On The Monitor this week:
- The confirmation of Tom Price, R-Ga., as secretary of Health and Human Services – an interview with Carol Paris.
- Terrorism, Trump, and the media narrative – an interview with Beau Grosscup
More about this week’s guests:
Dr. Carol Paris is a recently retired psychiatrist who worked for more than 25 years in private practice, community mental health, prison psychiatry, and academia. She is president of Physicians for a National Health Program. In the course of her experience, much of which was in Maryland, she became an outspoken critic of the private-insurance-based U.S. health care system.
In May 2009, she and seven others stood up, one by one, at a U.S. Senate Finance Committee hearing on health care reform chaired by Sen. Max Baucus to ask why there wasn’t a single advocate for single-payer health care on the 41-member panel. In an action that received national media attention, Baucus had all eight peaceful protesters, including Dr. Paris, arrested. (Charges were eventually reduced, requiring only community service.)
Quote in response to the Senate vote to confirm Rep. Tom Price, R-Ga., as secretary of health and human services: “The Senate’s confirmation of Tom Price as health secretary is a body blow to the health and welfare of all Americans. According to this week’s Monmouth University poll, Americans’ biggest concern today is with their mounting health care costs, more so than their job security, taxes or other household bills. With Price at the helm of HHS, this concern is only going to escalate. Price’s vision for reforming U.S. health care would result in millions of Americans losing existing health insurance coverage, and millions more having to make do with bare-bones policies that offer little to no meaningful protection. He can also be expected to push high-deductible health plans, which already result in millions of people forgoing needed care, and to undermine Medicare, the Medicaid program and safety-net hospitals. If Price’s policies come to pass, the free-market ideologues who supported them will no longer be able to hide behind false promises like ‘universal access.’ The results will be laid bare for everyone to see, and elected officials will have to answer to the poor, working-class, elderly, and chronically ill Americans who will suffer needlessly as a result. Studies show that about 43,000 people will die each year if such policies are implemented. Congress urgently needs to reverse course and embrace the obvious solution: an improved Medicare for all.”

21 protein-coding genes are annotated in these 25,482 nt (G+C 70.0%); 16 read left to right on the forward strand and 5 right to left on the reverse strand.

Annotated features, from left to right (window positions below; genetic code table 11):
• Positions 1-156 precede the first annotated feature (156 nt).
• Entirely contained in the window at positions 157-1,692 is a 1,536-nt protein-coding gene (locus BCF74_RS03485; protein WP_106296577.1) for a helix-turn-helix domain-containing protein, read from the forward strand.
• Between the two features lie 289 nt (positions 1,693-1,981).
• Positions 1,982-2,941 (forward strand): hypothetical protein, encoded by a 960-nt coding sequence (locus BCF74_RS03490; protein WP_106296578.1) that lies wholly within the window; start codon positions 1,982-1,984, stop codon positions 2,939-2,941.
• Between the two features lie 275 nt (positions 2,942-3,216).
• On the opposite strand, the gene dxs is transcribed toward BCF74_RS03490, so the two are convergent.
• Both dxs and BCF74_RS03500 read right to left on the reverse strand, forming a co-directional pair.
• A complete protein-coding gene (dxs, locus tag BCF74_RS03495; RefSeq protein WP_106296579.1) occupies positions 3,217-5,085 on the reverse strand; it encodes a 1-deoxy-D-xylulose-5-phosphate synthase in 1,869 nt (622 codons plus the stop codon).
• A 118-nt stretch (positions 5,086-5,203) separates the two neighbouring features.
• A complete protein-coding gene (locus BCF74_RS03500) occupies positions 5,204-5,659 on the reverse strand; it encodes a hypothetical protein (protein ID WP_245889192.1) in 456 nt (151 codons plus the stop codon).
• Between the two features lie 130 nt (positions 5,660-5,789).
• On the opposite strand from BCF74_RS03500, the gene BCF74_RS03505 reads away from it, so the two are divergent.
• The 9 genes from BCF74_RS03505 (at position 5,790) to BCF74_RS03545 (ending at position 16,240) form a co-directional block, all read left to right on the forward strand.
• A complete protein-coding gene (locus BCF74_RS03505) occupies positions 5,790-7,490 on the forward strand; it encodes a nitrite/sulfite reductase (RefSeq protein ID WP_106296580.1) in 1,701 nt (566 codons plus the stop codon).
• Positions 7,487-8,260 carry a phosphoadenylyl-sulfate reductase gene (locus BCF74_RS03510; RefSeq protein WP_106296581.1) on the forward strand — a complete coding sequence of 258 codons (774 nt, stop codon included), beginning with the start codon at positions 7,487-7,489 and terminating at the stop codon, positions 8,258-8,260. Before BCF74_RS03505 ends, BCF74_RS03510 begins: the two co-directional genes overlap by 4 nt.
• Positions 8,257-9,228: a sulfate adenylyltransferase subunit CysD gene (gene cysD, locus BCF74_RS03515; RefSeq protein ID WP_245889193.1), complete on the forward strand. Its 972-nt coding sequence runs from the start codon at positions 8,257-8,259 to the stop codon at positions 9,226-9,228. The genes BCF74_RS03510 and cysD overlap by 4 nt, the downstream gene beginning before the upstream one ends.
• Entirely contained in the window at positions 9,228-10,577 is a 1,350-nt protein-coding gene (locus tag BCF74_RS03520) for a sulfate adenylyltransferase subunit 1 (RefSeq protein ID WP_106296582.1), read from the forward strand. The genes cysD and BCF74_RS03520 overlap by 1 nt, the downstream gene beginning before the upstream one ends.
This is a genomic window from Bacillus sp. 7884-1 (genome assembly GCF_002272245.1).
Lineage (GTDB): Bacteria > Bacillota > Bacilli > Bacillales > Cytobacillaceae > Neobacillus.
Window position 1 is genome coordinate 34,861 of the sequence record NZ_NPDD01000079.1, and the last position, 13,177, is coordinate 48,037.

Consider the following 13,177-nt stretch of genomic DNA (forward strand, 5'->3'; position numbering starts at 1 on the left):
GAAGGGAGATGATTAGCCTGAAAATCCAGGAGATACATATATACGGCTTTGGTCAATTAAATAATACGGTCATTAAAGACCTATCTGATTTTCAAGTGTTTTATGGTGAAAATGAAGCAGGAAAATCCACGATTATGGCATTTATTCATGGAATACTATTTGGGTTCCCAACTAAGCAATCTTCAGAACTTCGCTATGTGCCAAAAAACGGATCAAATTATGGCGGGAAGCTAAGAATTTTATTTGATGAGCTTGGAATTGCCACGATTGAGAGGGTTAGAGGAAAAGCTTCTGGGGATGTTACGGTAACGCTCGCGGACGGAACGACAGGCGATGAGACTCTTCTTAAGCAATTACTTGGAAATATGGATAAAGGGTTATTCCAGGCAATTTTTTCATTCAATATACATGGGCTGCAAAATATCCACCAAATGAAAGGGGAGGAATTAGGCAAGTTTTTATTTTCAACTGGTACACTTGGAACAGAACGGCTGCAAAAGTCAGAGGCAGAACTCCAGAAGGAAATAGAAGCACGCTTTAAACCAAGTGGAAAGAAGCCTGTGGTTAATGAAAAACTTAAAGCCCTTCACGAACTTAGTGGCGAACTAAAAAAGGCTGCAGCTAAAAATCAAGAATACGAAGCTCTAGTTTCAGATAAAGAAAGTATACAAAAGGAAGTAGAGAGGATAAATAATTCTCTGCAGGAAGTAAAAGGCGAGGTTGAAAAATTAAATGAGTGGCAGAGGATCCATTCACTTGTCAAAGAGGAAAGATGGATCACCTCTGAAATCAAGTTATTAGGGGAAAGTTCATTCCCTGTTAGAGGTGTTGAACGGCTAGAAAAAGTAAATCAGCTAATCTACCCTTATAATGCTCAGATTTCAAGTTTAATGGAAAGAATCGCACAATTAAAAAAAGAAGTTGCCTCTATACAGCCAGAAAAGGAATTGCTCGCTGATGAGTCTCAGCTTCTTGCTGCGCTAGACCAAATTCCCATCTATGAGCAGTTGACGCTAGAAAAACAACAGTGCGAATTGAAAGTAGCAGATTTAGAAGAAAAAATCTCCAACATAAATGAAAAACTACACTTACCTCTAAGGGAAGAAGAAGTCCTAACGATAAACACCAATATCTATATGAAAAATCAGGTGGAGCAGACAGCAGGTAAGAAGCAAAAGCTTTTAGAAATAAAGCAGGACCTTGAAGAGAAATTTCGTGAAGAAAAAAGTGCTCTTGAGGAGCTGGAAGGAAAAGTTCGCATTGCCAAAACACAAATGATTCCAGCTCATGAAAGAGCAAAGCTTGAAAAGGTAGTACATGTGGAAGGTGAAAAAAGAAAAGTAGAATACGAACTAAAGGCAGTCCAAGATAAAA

Beau Grosscup is author of several books on terrorism including The Newest Explosions of Terrorism and, most recently, Strategic Terror: The Politics and Ethics of Aerial Bombardment. He recently retired from teaching (California State University).